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Judges find man's sentence violates statute

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The Indiana Court of Appeals relied on a case from the state’s highest court to rule on whether a term of imprisonment for the purposes of Indiana Code 35-50-3-1(b) includes both the executed and suspended portions of a sentence.

Joey Jennings challenged his conviction of Class B misdemeanor criminal mischief and the sentence imposed by the Monroe Circuit Court – 180 days in jail with 150 suspended and 360 days of probation. Jennings didn’t think the state presented sufficient evidence to prove he was the person who slashed Cody Pope’s tire and scratched his truck. He also believed he was sentenced in excess of the statutory maximum sentence of 180 days because his terms of imprisonment and probation exceeded one year. This is prohibited under I.C. 35-50-3-1-(b).

The appellate court affirmed Jennings’ conviction in Joey Jennings v. State of Indiana, No. 53A01-1010-CR-541, finding that even though the evidence was circumstantial, it was enough to convict him. Witnesses heard the sound of air, like air brakes going off, and then Jennings’ car drove off quickly.

Regarding his sentence, the judges agreed with Jennings. They discussed several cases, including Beck v. State, 790 N.E.2d 520, 523 (Ind. Ct. App. 2003), that have construed the phrase “term of imprisonment,” but could not be controlling authority. Instead, they relied on Mask v. State, 829 N.E.2d 932 (Ind. 2005), to find that Jennings’ sentence needed to be revised.  The justices reasoned that incarceration under I.C. 35-50-1-2(c) doesn’t mean the period of executed time alone, and there is always the possibility that someone could have their parole or probation revoked and returned to prison.

“In other words, the imposition of a suspended sentence leaves open the real possibility that an individual will be ‘sent to incarceration for some period’ before being released from any penal obligation,” the Mask court wrote.

“We conclude that Jennings’s term of imprisonment for the purposes of Indiana Code section 35-50-3-1(b) includes not only the thirty-day executed portion of his sentence, but also the 150-day suspended term. Thus, the trial court’s imposition of a 360-day term of probation in addition to Jennings’s 180-day term of imprisonment caused Jennings to serve more than one year of combined imprisonment and probation, in violation of Indiana Code section 35-50-3-1(b),” wrote Judge Paul Mathias. “We therefore remand this cause to the trial court for a redetermination of Jennings’s period of probation, not to exceed 185 days.”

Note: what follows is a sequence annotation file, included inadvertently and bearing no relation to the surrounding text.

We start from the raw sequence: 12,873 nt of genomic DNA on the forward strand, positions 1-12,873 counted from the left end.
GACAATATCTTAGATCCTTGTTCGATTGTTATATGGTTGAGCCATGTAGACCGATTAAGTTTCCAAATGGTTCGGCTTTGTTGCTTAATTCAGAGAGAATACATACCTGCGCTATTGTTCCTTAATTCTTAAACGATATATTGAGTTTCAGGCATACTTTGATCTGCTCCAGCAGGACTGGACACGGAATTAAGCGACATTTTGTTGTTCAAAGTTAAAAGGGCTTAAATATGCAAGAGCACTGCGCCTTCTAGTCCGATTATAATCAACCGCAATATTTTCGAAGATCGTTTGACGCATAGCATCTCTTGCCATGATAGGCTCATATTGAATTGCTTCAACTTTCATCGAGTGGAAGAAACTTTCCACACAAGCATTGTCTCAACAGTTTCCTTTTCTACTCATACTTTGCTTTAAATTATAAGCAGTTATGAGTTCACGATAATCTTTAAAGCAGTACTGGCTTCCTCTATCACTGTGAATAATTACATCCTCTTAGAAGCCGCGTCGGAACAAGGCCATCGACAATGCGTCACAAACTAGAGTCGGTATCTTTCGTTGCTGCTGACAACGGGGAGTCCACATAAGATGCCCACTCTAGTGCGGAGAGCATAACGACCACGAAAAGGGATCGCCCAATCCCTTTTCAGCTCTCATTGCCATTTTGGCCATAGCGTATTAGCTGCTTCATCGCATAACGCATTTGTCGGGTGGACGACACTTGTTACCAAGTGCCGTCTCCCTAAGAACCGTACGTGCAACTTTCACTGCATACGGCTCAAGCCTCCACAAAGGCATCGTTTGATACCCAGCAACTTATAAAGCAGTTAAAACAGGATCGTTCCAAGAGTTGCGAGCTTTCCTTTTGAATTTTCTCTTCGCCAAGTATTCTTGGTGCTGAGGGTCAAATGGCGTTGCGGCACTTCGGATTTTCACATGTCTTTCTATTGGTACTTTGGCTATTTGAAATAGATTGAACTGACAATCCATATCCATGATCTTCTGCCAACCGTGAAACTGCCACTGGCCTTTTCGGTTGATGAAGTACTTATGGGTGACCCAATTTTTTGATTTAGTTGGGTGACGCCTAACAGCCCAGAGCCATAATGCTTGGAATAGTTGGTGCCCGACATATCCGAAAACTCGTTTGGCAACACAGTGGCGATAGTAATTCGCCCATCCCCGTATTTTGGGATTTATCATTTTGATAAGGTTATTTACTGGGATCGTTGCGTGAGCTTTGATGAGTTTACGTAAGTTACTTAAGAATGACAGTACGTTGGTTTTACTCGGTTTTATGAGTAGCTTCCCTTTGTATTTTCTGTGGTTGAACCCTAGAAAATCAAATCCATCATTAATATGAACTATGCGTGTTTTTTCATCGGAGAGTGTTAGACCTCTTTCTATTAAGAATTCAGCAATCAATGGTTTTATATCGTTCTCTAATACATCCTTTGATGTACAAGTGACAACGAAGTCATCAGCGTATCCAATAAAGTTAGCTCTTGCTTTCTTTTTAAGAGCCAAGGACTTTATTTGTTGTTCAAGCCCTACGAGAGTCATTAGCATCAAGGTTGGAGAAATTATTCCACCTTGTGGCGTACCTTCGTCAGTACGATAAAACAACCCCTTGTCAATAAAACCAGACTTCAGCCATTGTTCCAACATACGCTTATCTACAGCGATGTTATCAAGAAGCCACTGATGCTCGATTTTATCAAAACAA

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  1. The practitioners and judges who hail E-filing as the Saviour of the West need to contain their respective excitements. E-filing is federal court requires the practitioner to cram his motion practice into pigeonholes created by IT people. Compound motions or those seeking alternative relief are effectively barred, unless the practitioner wants to receive a tart note from some functionary admonishing about the "problem". E-filing is just another method by which courts and judges transfer their burden to practitioners, who are the really the only powerless components of the system. Of COURSE it is easier for the court to require all of its imput to conform to certain formats, but this imposition does NOT improve the quality of the practice of law and does NOT improve the ability of the practitioner to advocate for his client or to fashion pleadings that exactly conform to his client's best interests. And we should be very wary of the disingenuous pablum about the costs. The courts will find a way to stick it to the practitioner. Lake County is a VERY good example of this rapaciousness. Any one who does not believe this is invited to review the various special fees that system imposes upon practitioners- as practitioners- and upon each case ON TOP of the court costs normal in every case manually filed. Jurisprudence according to Aldous Huxley.

  2. Any attorneys who practice in federal court should be able to say the same as I can ... efiling is great. I have been doing it in fed court since it started way back. Pacer has its drawbacks, but the ability to hit an e-docket and pull up anything and everything onscreen is a huge plus for a litigator, eps the sole practitioner, who lacks a filing clerk and the paralegal support of large firms. Were I an Indiana attorney I would welcome this great step forward.

  3. Can we get full disclosure on lobbyist's payments to legislatures such as Mr Buck? AS long as there are idiots that are disrespectful of neighbors and intent on shooting fireworks every night, some kind of regulations are needed.

  4. I am the mother of the child in this case. My silence on the matter was due to the fact that I filed, both in Illinois and Indiana, child support cases. I even filed supporting documentation with the Indiana family law court. Not sure whether this information was provided to the court of appeals or not. Wish the case was done before moving to Indiana, because no matter what, there is NO WAY the state of Illinois would have allowed an appeal on a child support case!

  5. "No one is safe when the Legislature is in session."

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